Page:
When I started this website back in 2015, I called it Woof Like To Meet because I realised how important the right match was. The more the people and the dog fitted together, with whichever poultry, livestock, domestic animals and wildlife already lived in the home, the easier that match was. The more we could replace like with like for those dogs, the easier it was.

Sometimes that poses ethical issues: Do we want to release our hounds to go and live in concrete kennels where their care is often neglected? Do we want to release our malinois or German shepherds to be the very sad guardian of some deserted pile of scrap metal?

You know our answer already.

Since hounds take very well to home life and since protection dogs just need people who understand them (and perhaps have fewer neighbours or visitors than the hoi polloi in a busy town…) then we don’t have much fallout from the fact we don’t want these dogs, on the whole, to go and do the kind of jobs they were doing before. Notice I said ‘on the whole’. That’s important too. Case by case, always.

This poses shelters in rural France several issues. Hounds, gundogs and herding dogs are seen as outdoor utility dogs. They aren’t particularly adoptable by people who live on our doorstep. This is despite the fact that these dogs are ALL the BEST dogs.

In urban France, there are other issues. The malinois and German shepherd are also used as security dogs in the industrial suburbs, not just left to guard car yards and deserted warehouses. The American staffordshire and their many lookalikes are popular dogs for many disenfranchised people living in urban areas.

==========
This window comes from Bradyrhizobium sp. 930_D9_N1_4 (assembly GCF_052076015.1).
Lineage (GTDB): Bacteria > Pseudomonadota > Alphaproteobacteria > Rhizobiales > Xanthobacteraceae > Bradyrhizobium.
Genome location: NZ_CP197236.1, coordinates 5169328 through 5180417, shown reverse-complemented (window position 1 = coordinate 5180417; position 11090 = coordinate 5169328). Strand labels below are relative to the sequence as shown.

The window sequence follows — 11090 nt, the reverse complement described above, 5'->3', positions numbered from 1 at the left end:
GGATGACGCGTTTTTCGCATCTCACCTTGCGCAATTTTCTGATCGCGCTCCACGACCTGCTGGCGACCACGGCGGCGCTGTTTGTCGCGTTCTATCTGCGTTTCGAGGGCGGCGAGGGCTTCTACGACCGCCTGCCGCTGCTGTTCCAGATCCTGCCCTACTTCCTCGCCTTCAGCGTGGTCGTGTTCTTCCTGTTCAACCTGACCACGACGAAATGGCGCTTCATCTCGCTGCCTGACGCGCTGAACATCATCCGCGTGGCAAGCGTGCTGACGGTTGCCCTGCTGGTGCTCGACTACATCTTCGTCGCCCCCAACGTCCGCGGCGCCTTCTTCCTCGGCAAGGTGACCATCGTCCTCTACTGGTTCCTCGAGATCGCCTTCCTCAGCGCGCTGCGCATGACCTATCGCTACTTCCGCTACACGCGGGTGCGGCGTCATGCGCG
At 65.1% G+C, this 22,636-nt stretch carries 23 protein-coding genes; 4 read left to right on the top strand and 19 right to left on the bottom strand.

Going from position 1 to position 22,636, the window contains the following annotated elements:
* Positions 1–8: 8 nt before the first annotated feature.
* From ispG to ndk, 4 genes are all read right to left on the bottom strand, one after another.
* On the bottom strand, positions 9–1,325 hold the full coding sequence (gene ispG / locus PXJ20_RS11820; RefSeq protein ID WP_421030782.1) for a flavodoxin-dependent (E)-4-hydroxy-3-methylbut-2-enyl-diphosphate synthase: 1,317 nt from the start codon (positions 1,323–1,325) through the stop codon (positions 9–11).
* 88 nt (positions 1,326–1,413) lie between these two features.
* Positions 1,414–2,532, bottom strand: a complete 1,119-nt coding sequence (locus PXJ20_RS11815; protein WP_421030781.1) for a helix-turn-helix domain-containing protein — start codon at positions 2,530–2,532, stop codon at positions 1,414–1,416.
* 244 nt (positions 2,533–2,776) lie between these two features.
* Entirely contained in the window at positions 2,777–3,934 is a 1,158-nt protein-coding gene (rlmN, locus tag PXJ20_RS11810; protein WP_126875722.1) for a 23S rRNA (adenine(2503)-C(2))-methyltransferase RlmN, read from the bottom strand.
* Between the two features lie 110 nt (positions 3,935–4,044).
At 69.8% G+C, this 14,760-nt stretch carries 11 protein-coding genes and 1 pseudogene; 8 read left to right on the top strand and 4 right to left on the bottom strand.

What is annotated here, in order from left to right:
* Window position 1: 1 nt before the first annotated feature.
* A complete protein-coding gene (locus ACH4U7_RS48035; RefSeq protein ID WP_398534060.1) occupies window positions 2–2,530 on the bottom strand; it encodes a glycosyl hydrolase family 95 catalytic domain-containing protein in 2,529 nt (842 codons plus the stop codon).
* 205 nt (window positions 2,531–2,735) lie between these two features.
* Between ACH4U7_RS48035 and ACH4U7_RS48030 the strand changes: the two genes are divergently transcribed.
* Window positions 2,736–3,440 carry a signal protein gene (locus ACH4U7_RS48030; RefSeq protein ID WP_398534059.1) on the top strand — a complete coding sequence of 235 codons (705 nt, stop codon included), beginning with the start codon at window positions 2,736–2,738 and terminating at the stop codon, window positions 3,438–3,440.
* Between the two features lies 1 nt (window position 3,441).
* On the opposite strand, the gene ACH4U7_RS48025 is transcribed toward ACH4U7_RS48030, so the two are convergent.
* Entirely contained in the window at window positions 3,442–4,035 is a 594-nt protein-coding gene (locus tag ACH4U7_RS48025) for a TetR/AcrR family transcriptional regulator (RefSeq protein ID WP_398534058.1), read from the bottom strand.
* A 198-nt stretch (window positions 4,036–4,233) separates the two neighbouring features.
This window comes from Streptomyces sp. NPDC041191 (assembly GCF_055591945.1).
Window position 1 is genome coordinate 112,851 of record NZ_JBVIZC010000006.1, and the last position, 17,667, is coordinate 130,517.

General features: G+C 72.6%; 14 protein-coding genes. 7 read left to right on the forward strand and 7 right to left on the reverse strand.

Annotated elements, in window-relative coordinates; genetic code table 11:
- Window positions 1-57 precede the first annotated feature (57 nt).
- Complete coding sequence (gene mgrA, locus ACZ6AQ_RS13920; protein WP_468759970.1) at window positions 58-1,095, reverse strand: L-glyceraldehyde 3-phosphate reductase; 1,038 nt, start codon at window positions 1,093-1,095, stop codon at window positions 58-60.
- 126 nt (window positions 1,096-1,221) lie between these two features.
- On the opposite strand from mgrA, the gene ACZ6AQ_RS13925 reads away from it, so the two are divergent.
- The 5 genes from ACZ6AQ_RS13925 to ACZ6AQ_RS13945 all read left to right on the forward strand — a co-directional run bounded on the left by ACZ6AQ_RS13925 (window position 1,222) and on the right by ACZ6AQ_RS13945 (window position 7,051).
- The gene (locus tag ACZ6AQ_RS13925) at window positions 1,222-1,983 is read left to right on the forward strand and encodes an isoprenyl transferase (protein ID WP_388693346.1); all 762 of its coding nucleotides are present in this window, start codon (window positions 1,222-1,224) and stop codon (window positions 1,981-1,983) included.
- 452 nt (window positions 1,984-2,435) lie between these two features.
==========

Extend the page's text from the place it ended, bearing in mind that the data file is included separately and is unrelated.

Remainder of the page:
These are France’s culturally disadvantaged dogs: hounds, working gundogs, protection dogs, security dogs, status dogs.

Each one comes with a label and a defined identity that marks their card when it comes to a speedy adoption.

Countries create cultural problems because dogs are a reflection of us, our values and the lives we lead.

Adopters also create cultural problems. In a recent webinar, I said we have three types of adopters. Though I’ve labelled them, there’s no intended judgement about them.

First, we have those adopters who are driven by economic factors. Virtually every single shelter study I’ve read out of Australia, the UK and the US focuses on these adopters. What’s true in the US is true in France: small, young females, preferably pedigree will leave our shelter in an afternoon. We could adopt out probably twenty small, young female dogs a week. Give us twenty small, young bichons and you won’t even notice them come and go. Middle-aged large mixed-breed males, on the other hand, well, you boys might as well prepare for the long ride.